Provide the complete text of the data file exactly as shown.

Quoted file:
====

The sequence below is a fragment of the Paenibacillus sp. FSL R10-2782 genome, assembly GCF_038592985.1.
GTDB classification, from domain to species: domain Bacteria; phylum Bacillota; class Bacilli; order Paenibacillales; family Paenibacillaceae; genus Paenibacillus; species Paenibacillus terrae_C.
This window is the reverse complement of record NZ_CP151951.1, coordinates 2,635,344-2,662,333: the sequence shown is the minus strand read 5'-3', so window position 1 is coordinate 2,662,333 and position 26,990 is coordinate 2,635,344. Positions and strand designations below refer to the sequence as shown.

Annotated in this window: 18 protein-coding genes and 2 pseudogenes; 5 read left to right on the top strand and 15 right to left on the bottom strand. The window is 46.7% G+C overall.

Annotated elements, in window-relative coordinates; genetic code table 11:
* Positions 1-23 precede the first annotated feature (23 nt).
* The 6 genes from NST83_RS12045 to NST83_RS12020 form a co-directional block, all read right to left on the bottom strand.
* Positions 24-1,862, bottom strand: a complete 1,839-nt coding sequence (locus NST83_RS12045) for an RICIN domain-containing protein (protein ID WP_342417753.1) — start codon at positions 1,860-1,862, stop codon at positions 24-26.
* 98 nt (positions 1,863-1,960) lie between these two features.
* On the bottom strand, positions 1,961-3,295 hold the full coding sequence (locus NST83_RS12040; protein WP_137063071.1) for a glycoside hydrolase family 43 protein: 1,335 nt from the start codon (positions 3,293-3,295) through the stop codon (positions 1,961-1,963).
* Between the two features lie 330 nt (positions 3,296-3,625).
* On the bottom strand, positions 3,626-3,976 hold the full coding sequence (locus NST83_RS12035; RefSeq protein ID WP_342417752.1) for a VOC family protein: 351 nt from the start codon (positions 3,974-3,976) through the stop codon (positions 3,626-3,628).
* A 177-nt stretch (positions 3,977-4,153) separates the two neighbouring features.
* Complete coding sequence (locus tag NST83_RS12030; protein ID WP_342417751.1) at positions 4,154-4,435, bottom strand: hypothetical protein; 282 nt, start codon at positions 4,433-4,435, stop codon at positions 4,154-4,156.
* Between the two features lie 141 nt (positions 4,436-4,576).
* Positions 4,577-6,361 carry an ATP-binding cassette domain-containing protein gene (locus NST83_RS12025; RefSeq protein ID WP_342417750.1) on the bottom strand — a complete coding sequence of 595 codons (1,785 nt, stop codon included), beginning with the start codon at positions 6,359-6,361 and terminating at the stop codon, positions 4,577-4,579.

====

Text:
The sequence below is a fragment of the Paenibacillus sp. FSL R10-2782 genome, assembly GCF_038592985.1.
GTDB classification, from domain to species: domain Bacteria; phylum Bacillota; class Bacilli; order Paenibacillales; family Paenibacillaceae; genus Paenibacillus; species Paenibacillus terrae_C.
This window is the reverse complement of record NZ_CP151951.1, coordinates 2,635,344-2,662,333: the sequence shown is the minus strand read 5'-3', so window position 1 is coordinate 2,662,333 and position 26,990 is coordinate 2,635,344. Positions and strand designations below refer to the sequence as shown.

Annotated in this window: 18 protein-coding genes and 2 pseudogenes; 5 read left to right on the top strand and 15 right to left on the bottom strand. The window is 46.7% G+C overall.

Annotated elements, in window-relative coordinates; genetic code table 11:
* Positions 1-23 precede the first annotated feature (23 nt).
* The 6 genes from NST83_RS12045 to NST83_RS12020 form a co-directional block, all read right to left on the bottom strand.
* Positions 24-1,862, bottom strand: a complete 1,839-nt coding sequence (locus NST83_RS12045) for an RICIN domain-containing protein (protein ID WP_342417753.1) — start codon at positions 1,860-1,862, stop codon at positions 24-26.
* 98 nt (positions 1,863-1,960) lie between these two features.
* On the bottom strand, positions 1,961-3,295 hold the full coding sequence (locus NST83_RS12040; protein WP_137063071.1) for a glycoside hydrolase family 43 protein: 1,335 nt from the start codon (positions 3,293-3,295) through the stop codon (positions 1,961-1,963).
* Between the two features lie 330 nt (positions 3,296-3,625).
* On the bottom strand, positions 3,626-3,976 hold the full coding sequence (locus NST83_RS12035; RefSeq protein ID WP_342417752.1) for a VOC family protein: 351 nt from the start codon (positions 3,974-3,976) through the stop codon (positions 3,626-3,628).
* A 177-nt stretch (positions 3,977-4,153) separates the two neighbouring features.
* Complete coding sequence (locus tag NST83_RS12030; protein ID WP_342417751.1) at positions 4,154-4,435, bottom strand: hypothetical protein; 282 nt, start codon at positions 4,433-4,435, stop codon at positions 4,154-4,156.
* Between the two features lie 141 nt (positions 4,436-4,576).
* Positions 4,577-6,361 carry an ATP-binding cassette domain-containing protein gene (locus NST83_RS12025; RefSeq protein ID WP_342417750.1) on the bottom strand — a complete coding sequence of 595 codons (1,785 nt, stop codon included), beginning with the start codon at positions 6,359-6,361 and terminating at the stop codon, positions 4,577-4,579.